Help needed with Big List of Dodgy Apps

Christopher Faylor
Fri Sep 7 17:57:00 GMT 2007

On Fri, Sep 07, 2007 at 09:55:26AM -0400, Robert Kiesling wrote:
>> Jim Kleckner wrote:
>> > Dave Korn wrote:
>> [...]
>> >>  I'm adding code to cygcheck to detect whether any of the software
>> that has
>> >> been known at some time to cause these kinds of problems are
>> installed on
>> >> the target system being cygchecked.
>> [...]
>> > Do you think a "tester" for API sanity is possible?
>> > i.e. make some known good calls and assert their return values or some
>> such.
>> > Is there a common way that the badly designed hooking dlls cause
>> problems
>> > or is each one quite different?
>> Yes, this would be very useful alone or in combination:
>>Detected current or previous Frobulator AV installation: Some versions
>>have been known to interfere with Cygwin.
>>Checking for known problems caused by this software...
>>No known interferences have not been detected, although if you run into
>>any of the following symptoms, you should start by *completely
>>uninstalling* the suspect software and trying again (simply disabling
>>it will likely not correct the problem): ...
>>The problem with an Embedded Big List of Dodgy Apps is that any
>>software that automatically updates itself could at any time suddenly
>>start or stop interfering.
>>Warning: you are running Windows, so it is likely that there is at
>>least one Dodgy App hanging around somewhere.  Please reboot and
>>reinstall everything.
>Even without having looked at the Cygwin lib sources, I would have to
>say that the idea sounds useless, if the app is linked against a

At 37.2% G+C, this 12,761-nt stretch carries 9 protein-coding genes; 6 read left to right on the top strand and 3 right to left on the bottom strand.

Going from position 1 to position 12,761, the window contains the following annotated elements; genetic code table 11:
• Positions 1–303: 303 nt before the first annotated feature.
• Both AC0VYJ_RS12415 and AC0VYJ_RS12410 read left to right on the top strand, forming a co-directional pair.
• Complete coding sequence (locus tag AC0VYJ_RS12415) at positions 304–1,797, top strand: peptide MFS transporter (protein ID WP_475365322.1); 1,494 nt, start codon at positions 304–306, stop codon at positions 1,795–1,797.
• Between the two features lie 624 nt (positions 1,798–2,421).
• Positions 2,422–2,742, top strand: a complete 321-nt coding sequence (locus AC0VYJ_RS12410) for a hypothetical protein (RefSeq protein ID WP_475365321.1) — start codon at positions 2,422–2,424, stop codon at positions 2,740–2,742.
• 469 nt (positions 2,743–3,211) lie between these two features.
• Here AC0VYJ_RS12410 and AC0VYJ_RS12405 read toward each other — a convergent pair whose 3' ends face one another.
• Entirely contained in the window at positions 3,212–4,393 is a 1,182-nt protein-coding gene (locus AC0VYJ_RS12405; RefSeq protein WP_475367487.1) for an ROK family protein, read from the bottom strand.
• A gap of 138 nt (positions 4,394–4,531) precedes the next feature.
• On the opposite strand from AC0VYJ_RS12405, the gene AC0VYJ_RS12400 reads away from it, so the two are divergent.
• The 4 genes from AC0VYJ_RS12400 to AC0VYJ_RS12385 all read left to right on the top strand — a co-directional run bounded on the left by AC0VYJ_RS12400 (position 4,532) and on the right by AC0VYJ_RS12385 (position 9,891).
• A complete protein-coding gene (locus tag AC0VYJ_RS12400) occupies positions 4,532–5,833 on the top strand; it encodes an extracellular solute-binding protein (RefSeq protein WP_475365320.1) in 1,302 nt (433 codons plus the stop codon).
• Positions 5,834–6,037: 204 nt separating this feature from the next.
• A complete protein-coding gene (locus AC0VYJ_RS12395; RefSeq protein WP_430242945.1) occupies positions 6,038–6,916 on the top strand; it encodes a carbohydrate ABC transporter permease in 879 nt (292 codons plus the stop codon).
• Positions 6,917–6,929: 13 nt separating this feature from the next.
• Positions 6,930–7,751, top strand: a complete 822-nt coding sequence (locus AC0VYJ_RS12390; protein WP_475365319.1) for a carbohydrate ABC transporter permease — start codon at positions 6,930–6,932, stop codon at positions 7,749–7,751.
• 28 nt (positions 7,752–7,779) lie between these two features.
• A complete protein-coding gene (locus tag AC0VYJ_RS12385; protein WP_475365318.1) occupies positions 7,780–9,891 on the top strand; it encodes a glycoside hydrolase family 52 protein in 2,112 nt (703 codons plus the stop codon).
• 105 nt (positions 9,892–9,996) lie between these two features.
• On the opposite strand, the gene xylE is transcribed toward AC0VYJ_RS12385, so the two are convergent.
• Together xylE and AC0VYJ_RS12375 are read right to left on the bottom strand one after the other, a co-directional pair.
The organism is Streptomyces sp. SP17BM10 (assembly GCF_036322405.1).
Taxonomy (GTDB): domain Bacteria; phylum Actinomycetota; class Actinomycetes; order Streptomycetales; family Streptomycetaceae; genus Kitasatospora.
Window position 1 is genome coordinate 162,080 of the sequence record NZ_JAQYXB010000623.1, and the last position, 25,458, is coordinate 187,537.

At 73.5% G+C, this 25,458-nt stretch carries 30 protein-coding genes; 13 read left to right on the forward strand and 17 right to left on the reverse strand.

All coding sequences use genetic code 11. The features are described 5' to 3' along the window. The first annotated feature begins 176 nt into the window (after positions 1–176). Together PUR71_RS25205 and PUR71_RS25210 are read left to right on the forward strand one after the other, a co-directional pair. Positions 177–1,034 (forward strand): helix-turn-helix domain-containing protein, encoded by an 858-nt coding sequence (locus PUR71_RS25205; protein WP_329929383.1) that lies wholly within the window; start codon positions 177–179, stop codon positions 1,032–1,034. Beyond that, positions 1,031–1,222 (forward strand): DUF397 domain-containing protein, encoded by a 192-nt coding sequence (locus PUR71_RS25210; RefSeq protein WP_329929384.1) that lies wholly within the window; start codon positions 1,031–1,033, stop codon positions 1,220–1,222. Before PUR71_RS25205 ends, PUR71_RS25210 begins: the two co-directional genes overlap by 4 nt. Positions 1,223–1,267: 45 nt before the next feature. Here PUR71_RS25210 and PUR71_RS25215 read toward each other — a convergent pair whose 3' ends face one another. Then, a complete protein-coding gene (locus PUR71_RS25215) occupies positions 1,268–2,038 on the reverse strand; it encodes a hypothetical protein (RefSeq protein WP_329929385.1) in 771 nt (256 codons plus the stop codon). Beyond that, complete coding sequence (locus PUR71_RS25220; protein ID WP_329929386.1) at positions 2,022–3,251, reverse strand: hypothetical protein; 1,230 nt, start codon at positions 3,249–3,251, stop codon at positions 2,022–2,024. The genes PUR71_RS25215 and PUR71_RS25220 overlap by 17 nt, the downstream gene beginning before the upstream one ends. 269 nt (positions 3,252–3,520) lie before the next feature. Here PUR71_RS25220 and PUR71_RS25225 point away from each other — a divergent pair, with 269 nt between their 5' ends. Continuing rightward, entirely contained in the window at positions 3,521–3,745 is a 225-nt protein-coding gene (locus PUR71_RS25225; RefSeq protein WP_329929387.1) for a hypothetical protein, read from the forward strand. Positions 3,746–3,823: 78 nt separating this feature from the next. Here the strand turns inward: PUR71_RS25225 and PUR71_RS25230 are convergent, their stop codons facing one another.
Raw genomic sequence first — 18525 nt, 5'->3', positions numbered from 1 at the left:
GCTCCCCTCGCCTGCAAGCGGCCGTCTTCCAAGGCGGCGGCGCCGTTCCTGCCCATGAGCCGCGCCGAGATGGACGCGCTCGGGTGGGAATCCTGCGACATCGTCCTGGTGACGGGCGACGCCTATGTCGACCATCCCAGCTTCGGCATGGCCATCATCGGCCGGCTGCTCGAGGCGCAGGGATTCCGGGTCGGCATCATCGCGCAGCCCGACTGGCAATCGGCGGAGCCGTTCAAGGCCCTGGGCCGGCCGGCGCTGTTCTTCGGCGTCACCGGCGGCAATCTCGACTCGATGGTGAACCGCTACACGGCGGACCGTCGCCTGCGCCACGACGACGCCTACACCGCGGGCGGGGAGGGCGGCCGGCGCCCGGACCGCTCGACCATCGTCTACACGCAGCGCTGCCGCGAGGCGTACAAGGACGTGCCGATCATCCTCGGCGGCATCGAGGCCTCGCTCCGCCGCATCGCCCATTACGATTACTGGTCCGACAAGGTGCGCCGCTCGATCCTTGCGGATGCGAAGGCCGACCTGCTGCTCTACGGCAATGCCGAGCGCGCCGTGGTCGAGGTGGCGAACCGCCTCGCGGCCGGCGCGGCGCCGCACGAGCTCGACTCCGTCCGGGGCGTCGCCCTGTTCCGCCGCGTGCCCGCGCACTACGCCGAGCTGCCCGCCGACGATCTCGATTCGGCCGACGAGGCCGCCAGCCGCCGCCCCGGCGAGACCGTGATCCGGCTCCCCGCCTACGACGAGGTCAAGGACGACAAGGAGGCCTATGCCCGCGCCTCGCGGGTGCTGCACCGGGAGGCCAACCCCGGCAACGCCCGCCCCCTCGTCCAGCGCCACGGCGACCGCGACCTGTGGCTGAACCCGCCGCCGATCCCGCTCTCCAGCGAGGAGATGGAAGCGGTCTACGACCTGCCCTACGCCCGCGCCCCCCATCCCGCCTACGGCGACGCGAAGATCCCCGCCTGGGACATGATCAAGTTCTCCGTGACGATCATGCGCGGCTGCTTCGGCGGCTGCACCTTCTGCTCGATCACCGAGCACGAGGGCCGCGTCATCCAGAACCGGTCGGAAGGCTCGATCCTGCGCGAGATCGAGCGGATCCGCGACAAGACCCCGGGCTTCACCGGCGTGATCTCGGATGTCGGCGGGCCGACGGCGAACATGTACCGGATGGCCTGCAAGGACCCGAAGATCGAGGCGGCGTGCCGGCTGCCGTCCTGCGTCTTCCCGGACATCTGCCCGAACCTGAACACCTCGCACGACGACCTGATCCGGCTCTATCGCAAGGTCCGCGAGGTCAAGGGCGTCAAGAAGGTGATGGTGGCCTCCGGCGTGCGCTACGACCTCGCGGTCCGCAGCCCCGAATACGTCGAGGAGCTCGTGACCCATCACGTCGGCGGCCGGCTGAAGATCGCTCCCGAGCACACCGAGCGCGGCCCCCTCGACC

>library, or library wrapper, that is constantly being patched.
>The Linux malloc man page, near the bottom, describes the MALLOC_CHECK_
>environment variable.  If you have it handy, you might look at it.
>This mechanism is the hook into the library for debugging tools like
>cfence, and other memory checkers.  Any check for apps that might have
>been shoehorned into the environment also need to check for events like
>the signals that the Windows DLLs issue.  I'm told that Windows, for
>example, traps SIGSEGV, while UNIX, of course, does not.  UNIX apps
>that can't cope with their environment, because of some spurious event,
>terminate with a core dump.

?  I don't know what this means but Windows has the equivalent of SIGSEGV.

>Without that sort of information, the testing methods would be too
>random and slipshod to make any sort of diagnoses.
>Not trying to be too cynical about this.  But I'd have a look at the
>Cygwin DLLs and have a go at this kind of debugging tool, if anyone is

Implementing something on the order of MALLOC_CHECK_ would not address
this problem.  Cygwin already has hooks like this but they would not
help here.


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